Second – these videos or informative materials are never peer reviewed. So promoting them as a mean of preventive or treatment protocols or teaching aids is no less fraudulent. Third – such informative materials often are laced with presenters own opinion or his/her way of clinical practice and may be polarized.

As the major focus of this editorial is regarding uploading of patients’ image and clinical data on social platforms, it will be discussed in detail further.

RATIONAL OF UPLOADING CLINICAL DATA AND PHOTOGRAPHS

Conventionally, the sharing of medical images has been predominantly conducted through professional platforms in the form of seminars, conferences, paper and poster presentations, lectures, textbooks, and medical journals. With the explosion of the Internet and now social media, the dissemination of information is changing rapidly.[4] Now, the social media has become the part of the professional aid of the medical and health-care professionals, particularly so after COVID-19.

First and foremost reason of uploading patients’ pictures or clinical material on social media platforms obviously is to provide an opportunity to the connected health-care professionals and fellow clinicians to discuss the case in detail and get educated. The idea is obviously to have in-depth discussion and education.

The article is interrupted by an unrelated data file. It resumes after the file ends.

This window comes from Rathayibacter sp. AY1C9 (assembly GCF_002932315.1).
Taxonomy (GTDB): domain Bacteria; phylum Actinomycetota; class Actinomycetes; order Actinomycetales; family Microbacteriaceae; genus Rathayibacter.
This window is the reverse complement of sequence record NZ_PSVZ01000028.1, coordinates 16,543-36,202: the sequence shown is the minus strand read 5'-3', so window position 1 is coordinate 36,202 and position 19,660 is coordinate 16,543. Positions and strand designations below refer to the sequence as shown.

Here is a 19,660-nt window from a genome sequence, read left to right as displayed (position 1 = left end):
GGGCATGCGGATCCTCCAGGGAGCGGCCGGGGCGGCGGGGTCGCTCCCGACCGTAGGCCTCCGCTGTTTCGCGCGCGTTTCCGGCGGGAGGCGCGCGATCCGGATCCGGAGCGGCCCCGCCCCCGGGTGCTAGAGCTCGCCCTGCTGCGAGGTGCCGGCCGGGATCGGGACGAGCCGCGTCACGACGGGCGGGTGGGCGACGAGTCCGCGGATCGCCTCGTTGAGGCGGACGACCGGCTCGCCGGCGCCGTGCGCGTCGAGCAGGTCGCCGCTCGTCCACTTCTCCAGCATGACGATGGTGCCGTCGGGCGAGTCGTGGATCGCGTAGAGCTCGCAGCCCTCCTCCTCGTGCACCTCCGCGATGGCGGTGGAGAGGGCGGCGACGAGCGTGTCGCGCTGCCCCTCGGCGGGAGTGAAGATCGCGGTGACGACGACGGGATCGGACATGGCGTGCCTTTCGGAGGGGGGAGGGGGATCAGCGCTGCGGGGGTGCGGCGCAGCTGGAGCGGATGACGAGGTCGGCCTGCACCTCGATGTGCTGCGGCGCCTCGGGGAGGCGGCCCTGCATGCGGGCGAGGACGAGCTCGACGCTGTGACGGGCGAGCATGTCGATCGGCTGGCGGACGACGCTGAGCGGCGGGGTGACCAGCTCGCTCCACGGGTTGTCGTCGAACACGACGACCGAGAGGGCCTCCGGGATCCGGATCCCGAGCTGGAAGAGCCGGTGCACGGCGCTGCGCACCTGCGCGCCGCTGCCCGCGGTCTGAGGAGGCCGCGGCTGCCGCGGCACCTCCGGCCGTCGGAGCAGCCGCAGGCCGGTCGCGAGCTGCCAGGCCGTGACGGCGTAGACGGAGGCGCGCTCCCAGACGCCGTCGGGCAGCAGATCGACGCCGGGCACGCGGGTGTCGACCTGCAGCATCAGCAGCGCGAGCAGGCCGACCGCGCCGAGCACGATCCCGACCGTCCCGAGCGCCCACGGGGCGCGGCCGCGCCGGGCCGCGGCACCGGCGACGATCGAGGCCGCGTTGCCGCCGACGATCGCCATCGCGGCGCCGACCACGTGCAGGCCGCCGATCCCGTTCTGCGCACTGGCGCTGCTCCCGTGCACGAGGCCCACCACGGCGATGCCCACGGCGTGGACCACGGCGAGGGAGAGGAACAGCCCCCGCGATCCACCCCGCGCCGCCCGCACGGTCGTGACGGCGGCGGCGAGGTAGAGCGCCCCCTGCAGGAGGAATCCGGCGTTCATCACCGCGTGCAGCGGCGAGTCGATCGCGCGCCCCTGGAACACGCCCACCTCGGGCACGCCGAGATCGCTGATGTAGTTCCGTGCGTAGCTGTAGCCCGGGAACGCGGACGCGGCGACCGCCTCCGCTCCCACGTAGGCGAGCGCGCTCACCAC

Other reason is to let common people know about your expertise. The same may be true for fellow clinicians – to let them know about your field of expertise. Although doubtful, but sometimes, it is done under “indirect peer-pressure” also, particularly when clinical data and information are shared on institutional WhatsApp groups – as if a colleague has informed fellow institutional colleagues about a difficult case handled, now it’s my turn for the same!

Moreover, it is a matter of concern, if all these reasons fall under the self-advertisement clause discussed above, and if there are any norms stipulated by regulatory body in India about the same. Let’s examine the same.

REGULATORY PROVISIONS

As stated above, the Indian Medical Council (Professional conduct, Etiquette, and Ethics) Regulations, 2002 allows physicians to disseminate advice on public health issues. However, the same regulations bind the physicians with the secrecy clause and states that the registered medical practitioner (RMP) shall not disclose the secrets of a patient that have been learned in the exercise of his/her profession except under certain circumstances.[3] Clause 7.17 of the regulations specify that, “A registered medical practitioner shall not publish photographs or case reports of his/her patients without their permission, in any medical or other journal in a manner by which their identity could be made out. If the identity is not to be disclosed, the consent is not needed.” None the less, almost all journals ask for patient written consent and publish the same in the published case report, even if patient’s identity is not disclosed.